Pure Scot Blend

Pure Scot.jpg

I’d like to thank Bladnoch for giving the Toronto Whisky Society three bottles of Pure Scot Blend to review. While we was given this bottle for free, please note that these reviews are my own, we keep 100% editorial power over them.

Bladnoch distillery is one of the few Lowland distilleries left. And recently went through a change. David Prior, an Aussie with a love of Scotch (and waves, stretches, early mornings, and clouds), bought the 200 year old distillery in 2015.

Pure Scot is the first change seen with the whisky, made not solely with Bladnoch as the single malt, also containing Speyside, Highland, and Islay malts, as well as grain whiskies. This is made as the Perfect Cocktail Companion.

However there’s some people out there (myself included) who wonder if that’s downplaying the whisky. Or rather, if I call something a whisky made for cocktails or mixing, is it bad whisky that needs it? And if we follow a chef’s advice, you don’t use anything in cooking that you wouldn’t drink.

So I’m not going to lie: Going into this, I was a bit concerned about the dram. However I think if trying more and more Bourbon has taught me that blends are a bad word. I have worse ones to say.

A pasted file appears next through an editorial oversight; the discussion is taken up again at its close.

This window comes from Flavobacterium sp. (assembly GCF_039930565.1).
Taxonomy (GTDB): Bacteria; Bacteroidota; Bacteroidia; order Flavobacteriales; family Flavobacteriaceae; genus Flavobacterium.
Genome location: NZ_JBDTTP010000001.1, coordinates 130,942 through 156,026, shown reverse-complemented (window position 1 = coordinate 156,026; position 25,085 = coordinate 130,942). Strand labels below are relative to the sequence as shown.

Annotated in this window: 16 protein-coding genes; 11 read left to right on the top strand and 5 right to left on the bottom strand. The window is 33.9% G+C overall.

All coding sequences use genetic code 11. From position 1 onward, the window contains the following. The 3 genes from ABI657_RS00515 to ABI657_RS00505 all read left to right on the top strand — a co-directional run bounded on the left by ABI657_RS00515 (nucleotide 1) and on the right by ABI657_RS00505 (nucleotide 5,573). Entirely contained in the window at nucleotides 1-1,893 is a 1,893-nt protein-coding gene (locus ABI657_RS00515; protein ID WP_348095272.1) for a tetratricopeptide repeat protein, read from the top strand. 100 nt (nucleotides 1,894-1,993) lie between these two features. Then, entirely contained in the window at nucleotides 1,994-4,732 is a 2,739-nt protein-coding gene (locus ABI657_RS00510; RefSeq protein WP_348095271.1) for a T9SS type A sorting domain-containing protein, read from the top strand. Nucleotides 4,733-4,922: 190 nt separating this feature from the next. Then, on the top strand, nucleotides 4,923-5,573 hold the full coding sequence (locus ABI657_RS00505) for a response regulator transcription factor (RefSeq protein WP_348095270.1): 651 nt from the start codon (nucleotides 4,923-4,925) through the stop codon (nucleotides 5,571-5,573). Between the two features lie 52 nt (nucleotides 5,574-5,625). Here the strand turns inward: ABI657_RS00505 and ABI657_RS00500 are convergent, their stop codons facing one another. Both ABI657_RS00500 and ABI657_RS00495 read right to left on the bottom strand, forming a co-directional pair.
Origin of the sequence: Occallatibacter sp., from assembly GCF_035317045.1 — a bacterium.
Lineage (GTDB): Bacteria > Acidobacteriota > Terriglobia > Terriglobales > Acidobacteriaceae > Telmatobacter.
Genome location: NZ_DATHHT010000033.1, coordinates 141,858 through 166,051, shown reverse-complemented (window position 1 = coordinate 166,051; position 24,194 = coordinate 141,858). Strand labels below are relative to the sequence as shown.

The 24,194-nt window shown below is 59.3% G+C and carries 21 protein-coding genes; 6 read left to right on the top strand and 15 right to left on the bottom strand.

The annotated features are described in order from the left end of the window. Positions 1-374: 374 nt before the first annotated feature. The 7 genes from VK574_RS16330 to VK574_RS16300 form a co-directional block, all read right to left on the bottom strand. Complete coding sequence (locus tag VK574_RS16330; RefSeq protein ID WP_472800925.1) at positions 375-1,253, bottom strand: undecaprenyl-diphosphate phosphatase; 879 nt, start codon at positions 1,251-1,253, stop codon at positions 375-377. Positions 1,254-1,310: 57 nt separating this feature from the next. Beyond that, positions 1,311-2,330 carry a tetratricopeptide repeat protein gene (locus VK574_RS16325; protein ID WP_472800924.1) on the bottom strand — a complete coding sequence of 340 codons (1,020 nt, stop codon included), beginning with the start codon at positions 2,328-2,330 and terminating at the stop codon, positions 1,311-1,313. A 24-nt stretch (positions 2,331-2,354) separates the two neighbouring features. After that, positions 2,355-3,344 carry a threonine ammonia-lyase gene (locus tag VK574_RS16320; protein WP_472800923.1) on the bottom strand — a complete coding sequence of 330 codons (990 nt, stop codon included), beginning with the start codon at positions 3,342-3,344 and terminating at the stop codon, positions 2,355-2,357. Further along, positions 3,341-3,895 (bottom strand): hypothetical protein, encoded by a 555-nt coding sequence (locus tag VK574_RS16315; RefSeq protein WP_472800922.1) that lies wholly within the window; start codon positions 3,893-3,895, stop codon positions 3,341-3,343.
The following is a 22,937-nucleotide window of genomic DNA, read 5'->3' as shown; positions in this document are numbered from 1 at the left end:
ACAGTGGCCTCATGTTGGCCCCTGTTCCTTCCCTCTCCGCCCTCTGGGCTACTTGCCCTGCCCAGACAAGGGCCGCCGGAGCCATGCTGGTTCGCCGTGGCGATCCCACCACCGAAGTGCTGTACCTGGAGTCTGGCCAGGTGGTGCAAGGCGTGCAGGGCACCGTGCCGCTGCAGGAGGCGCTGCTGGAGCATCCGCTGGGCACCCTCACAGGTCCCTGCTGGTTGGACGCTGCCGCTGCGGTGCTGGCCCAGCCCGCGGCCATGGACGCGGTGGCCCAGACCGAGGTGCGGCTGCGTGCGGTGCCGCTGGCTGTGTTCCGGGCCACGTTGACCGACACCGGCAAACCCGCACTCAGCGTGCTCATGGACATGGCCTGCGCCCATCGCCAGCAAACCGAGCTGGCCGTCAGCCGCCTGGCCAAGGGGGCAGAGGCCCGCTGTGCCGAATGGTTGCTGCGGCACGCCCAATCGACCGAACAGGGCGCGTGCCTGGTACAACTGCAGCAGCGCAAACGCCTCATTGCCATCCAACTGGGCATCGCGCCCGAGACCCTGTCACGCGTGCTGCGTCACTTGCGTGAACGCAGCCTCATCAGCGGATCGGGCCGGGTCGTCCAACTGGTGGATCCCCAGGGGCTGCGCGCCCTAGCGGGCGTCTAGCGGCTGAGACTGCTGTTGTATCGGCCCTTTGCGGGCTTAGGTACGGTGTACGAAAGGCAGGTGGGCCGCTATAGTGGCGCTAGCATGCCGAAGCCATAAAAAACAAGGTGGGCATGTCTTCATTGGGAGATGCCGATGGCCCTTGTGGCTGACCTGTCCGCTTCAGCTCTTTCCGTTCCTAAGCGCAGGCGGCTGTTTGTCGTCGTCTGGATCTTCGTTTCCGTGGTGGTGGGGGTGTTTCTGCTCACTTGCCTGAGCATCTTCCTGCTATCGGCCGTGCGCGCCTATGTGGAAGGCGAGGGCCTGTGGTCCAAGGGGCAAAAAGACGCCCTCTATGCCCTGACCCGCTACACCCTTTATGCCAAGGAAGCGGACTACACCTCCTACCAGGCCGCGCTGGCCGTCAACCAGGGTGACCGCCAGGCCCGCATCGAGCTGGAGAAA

So let’s keep an open mind, and try this one out.

Price: Not yet available, however coming soon to the LCBO

Region: Blend

Abv: 40%

Colour: 2.5Y 8/6

Nose: Yeast, brine, wood, vegetal, light honey

Initial nose is quite yeasty. However that subsides quite quickly. It’s light, there’s quite a bit of honey and vegetal notes.

Some brine to it. Takes some time to really bring it all out.

Taste: Caramel, earth, floral, parsnip

I’m actually quite surprised at the nice strength of the caramel. It’s a lot stronger than the nose. Lots of earth going on here, and a lot of floral notes.

It’s simple, but no rough notes.

Finish: Smoke, anise, earth, floral, lime

Even more earth now. The Islay shows up and kicks down the door, as it’s want to do. It’s not going to compete with peated scotches for power. Granted it’s not going to compete with black holes for power. However it’s a nice finish.

Conclusion: Earth forward dram. I went into this concerned yet open minded. I looked for rough notes or for something that may denote “rough grain whisky”. Instead I ended up with a lighter blended whisky that is nice. Almost as nice as Johnnie Walker Black, and not as bad as the Johnnie Walker Red I expected.

Is this amazing? Not really, however it’s appreciated. I really do wish more blends tasted like this. I also hope they bring out a blended malt. It’s a daily drinker that also works well as a cocktail. Colour me surprised.


Scotch review #714, Blend review #77, Whisky Network reviews #1180

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